Lawyers don’t just automatically become full-fledged attorneys the moment they receive that piece of sheepskin with “Doctor of Jurisprudence” on it.
Typically, there are more hurdles, such as passing a state’s bar exam, passing an ethics exam known as the Multistate Professional Responsibility Exam (MPRE), and being approved by a state bar’s authority for your moral character and fitness.
But there are many deviations from this typical path, particularly because of the sometimes mind-boggling differences in approaches among the 50 states.
For example, in some states it’s possible to become a lawyer without even going to law school. Hearkening back to a bygone era in which aspiring lawyers “read the law” under the tutelage of an experienced practitioner, states including California, Vermont, Virginia and Washington allow applicants to sit for the bar exam without attending law school.
They do, however, have to complete a period of study under the guidance of a judge or practicing attorney for an extended period of time—usually considerably longer than the three years that law school takes.
And in one state—Wisconsin—one can become a licensed attorney without even taking the bar exam. As long as the person graduates from one of the two ABA-accredited law schools in the state (the University of Wisconsin Law School and Marquette University Law School), that person can automatically gain admission to the Wisconsin bar.
In addition to the typical degree and bar exam requirements, most states demand that a would-be lawyer demonstrate good moral character. This can be highly subjective.
Sometimes, it seems like a clear call, as when those with past criminal convictions apply for admission to the bar. At other times, it’s less clear. In some jurisdictions, having past bankruptcies or serious credit issues can trip up an applicant.
In 2009, a candidate who had passed the New York bar exam was nevertheless denied admission by the New York Supreme Court because of excessive indebtedness (he had nearly $500,000 in unpaid student loan debt).
“Good moral character” has sometimes proven to be a moving target, subject to the values of another time. For example, until the state’s Supreme Court reversed the policy in 1979, Virginia denied bar admission to female applicants for living with a man out of wedlock.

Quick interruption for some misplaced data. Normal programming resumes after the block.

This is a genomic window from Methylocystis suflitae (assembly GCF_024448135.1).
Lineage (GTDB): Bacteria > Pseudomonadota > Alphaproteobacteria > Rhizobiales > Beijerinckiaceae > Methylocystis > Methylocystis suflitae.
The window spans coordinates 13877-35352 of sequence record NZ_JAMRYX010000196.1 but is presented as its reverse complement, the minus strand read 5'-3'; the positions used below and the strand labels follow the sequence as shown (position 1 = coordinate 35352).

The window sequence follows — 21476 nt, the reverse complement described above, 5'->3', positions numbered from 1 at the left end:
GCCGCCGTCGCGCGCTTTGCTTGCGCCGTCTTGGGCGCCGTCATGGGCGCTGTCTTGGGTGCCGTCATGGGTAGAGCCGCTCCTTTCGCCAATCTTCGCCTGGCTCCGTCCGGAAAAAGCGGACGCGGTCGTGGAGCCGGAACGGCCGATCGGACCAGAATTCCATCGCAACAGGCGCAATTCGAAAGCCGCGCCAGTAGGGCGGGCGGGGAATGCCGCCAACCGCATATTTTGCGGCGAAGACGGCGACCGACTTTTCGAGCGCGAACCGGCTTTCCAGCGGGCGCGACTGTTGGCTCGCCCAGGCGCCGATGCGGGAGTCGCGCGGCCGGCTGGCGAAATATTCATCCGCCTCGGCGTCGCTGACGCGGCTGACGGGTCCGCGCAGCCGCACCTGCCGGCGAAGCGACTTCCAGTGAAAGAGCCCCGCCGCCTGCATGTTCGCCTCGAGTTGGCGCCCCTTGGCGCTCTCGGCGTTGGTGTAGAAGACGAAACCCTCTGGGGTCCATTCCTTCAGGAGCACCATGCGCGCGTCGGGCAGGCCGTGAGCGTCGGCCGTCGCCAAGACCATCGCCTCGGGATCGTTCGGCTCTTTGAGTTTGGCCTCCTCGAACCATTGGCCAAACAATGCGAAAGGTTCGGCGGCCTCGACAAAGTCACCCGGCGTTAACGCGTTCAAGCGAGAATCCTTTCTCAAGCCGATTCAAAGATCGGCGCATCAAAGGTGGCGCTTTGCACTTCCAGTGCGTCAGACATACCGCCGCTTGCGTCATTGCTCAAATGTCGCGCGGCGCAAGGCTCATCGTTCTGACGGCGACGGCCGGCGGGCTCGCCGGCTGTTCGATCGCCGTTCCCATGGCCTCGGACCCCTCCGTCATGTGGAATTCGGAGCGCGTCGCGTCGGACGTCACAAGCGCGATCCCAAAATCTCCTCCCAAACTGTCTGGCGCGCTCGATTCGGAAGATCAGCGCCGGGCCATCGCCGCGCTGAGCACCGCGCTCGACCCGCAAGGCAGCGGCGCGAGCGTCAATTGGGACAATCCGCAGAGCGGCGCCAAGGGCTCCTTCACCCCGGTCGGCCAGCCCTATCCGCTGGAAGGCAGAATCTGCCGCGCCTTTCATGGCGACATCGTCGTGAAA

In some states, even taking the bar exam presents some quirks. Louisiana—a state that already stands apart for the peculiarities of its state law, the Louisiana Civil Code—also does things differently when it comes to its bar examination.
You see, because it posts the results of the bar exam publicly on the front doors of the Louisiana State Supreme Court Building and on the Supreme Court’s official website, Louisiana allows its applicants to choose a fictitious name so that they can be spared public humiliation if they fail. Pass, and your real name will be listed; fail, and your true identity remains a secret, your shame hidden by a pseudonym.
This year alone, the list of those who failed the Louisiana bar features some creative names, including fictional teen detective “Nancy Drew,” “Legally Blonde” lead character “Elle Woods,” “American Psycho” protagonist “Patrick Bateman,” “To Kill a Mockingbird” hero “Atticus Finch,” man of steel “Clark Kent,” and “Rongly Accused.”
And if you think chivalry is not dead in Louisiana, you’ll love the dated Southern charm of Kentucky’s bar requirements. I recently spoke at a law school symposium in Kentucky, and was surprised to learn that a quaint 19th artifact lives on for aspiring Kentucky lawyers.
Section 228 of the Kentucky Constitution requires all officers of the state and all members of the bar to take an oath swearing that they “have not fought a duel with deadly weapons within this State nor out of it,” nor have they “sent or accepted a challenge to fight a duel with deadly weapons, nor . . . acted as second in carrying a challenge, nor aided or assisted any person thus offending.”
This provision was put in the state’s constitution back in 1849 in large part because previous laws against dueling hadn’t worked. Since many of the Southern gentlemen who felt the need to duel were often those likely to run for office (some of whom also happened to be lawyers), lawmakers made sure not only to ban dueling but also to deprive duelers of “the right to hold any office of honor or profit in this Commonwealth.”
On an official Kentucky state government website, there is even a helpful article that traces the history of dueling in the state and the U.S. itself (including famous duels featuring such prominent historical figures as Alexander Hamilton and Aaron Burr, Andrew Jackson and Kentuckian Henry Clay), entitled “Kentucky and the Code Duello.”
So, in order to be a full-fledged Kentucky lawyer, it’s okay if you hate horse racing, frown upon mint juleps, and don’t know the words to “My Old Kentucky Home.” You do, however, have to promise not to engage in a good old-fashioned, “pistols at 30 paces,” duel.
Because, after all, lawyers aren’t supposed to shoot or stab people—just bury them with paper and confound them with legalese.